Schematic representation of the eight members (A–H) of the FAM83 proteins indicating the N-terminal conserved domain of unknown function DUF1669. The C-terminus of each FAM83 member contains unique amino acid sequences that do not offer many functional clues. The positions of the amino acids relative to the DUF1669 domain are indicated for each member.

Are FAM83 proteins pseudo-PLDs?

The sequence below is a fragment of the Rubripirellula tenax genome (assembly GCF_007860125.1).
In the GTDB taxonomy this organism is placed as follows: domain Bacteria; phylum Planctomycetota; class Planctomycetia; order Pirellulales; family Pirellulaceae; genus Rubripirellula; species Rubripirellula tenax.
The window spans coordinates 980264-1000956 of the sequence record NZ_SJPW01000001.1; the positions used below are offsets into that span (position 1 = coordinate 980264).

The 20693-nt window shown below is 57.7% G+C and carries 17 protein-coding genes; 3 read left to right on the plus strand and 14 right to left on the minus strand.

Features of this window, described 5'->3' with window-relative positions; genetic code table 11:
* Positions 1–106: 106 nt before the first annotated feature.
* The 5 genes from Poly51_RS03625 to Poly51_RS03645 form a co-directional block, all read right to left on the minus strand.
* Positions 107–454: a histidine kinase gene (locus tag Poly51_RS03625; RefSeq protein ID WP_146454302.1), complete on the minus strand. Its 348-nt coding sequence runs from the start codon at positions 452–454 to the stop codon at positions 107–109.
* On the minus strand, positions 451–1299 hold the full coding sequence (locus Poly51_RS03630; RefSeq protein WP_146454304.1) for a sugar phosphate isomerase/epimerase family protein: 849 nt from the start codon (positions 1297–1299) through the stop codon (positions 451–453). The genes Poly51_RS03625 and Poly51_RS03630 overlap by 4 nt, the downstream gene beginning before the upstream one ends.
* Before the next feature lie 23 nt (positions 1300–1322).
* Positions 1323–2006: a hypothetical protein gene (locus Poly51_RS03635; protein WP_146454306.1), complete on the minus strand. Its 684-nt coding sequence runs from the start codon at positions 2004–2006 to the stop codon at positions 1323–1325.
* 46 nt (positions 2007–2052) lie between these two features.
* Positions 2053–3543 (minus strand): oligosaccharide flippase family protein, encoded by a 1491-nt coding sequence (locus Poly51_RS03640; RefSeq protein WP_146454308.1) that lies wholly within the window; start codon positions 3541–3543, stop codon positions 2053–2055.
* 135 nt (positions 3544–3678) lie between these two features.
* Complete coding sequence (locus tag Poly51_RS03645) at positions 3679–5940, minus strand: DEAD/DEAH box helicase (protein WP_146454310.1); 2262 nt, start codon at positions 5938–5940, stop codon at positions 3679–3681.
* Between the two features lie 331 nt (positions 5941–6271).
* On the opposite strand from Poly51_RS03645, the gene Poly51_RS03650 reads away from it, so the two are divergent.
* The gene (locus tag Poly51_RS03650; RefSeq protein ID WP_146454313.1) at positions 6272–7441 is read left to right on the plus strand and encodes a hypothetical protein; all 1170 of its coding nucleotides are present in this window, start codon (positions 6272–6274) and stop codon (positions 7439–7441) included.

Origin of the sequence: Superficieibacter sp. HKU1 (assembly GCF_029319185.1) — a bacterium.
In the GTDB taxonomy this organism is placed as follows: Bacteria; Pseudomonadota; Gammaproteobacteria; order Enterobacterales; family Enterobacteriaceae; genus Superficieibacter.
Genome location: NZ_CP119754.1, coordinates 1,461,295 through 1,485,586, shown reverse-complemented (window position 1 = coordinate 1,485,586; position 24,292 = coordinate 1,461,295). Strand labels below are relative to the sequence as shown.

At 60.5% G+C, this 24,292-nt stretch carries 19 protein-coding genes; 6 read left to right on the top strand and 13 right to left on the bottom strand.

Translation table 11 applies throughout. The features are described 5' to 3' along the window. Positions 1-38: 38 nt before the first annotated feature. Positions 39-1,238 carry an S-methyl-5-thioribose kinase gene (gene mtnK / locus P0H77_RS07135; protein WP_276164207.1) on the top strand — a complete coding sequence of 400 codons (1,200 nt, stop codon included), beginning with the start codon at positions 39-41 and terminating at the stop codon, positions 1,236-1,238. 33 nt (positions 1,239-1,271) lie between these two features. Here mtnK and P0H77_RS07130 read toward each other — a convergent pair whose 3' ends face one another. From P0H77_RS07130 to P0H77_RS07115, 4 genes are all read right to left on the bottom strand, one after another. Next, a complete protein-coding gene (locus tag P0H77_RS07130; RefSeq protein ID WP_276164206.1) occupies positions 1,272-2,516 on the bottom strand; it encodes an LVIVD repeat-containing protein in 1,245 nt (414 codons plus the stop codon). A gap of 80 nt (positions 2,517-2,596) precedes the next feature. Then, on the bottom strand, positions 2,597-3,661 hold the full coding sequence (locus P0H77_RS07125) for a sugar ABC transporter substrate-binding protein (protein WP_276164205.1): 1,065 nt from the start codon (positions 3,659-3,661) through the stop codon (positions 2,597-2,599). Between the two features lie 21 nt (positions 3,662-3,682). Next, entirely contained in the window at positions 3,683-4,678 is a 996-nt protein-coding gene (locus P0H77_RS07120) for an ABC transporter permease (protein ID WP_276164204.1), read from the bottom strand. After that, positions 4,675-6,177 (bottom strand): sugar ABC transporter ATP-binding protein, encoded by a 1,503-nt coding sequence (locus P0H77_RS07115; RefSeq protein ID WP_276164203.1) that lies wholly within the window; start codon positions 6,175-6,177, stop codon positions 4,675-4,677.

According to annotation databases (UniProt and SMART), the DUF1669 domain of FAM83 proteins displays a single short stretch of amino acids that resembles the catalytic motif of phospholipase D (PLD) enzymes. The conventional PLD catalytic (PLDc) motif comprises the conserved consensus sequence His-x-Lys-x-x-x-x-Asp/Glu (also referred to as HKD motif), where x denotes any amino acid (Figure 2) [5,6]. All human PLDs, except PLD6, have two HKD motifs within a single polypeptide, and both are critical for their enzymatic activity [5,7]. Notably, PLD6 is phylogenetically closer to the bacterial endonuclease Nuc, which also contains a single HKD motif [7]. However, the crystal structure of Nuc showed that it dimerises to form a functional complex [8]. Although dimerisation between either the two intrinsic HKD motifs of a single PLD enzyme or two HKD motifs from distinct PLDs have been suggested for active complexes [9], these have not been confirmed by structural studies. PLDs hydrolyse the most abundant membrane lipid, phosphatidylcholine, to choline and phosphatidic acid [5]. Phosphatidic acid is rapidly converted into diacylglycerol by phosphatidic phosphatase, which then activates protein kinase C isoforms [5,10]. PLDs are involved in phospholipid metabolism, intracellular signal transduction and vesicle trafficking [11]. There are six PLD isoforms (PLD1–6) in humans. PLD1 and PLD2 share ∼50% sequence similarity and are ubiquitously expressed. PLD3 and PLD4 are transmembrane proteins anchored to the endoplasmic reticulum, with the HKD domains exposed to the lumen. PLD5 is catalytically inactive, as it lacks the HKD motifs. PLD6 is localised to the mitochondria and has a single HKD motif [12]. From structural and biochemical studies of many PLDs, the enzymatic mode of action of the PLD superfamily is well understood [5]. The ‘histidine’ of the conserved ‘HKD’ motif mediates a nucleophilic attack on the phosphate group of the lipid substrate (e.g. phosphatidylcholine) and yields a covalent intermediate. Subsequently, a water molecule or a primary alcohol completes the hydrolysis or transphosphatidylation, respectively [5]. Therefore, the ‘histidine’ residue of the ‘HKD’ motif is critical for catalysis and is often mutated to ‘alanine’ in PLDs in order to abolish their catalytic activity.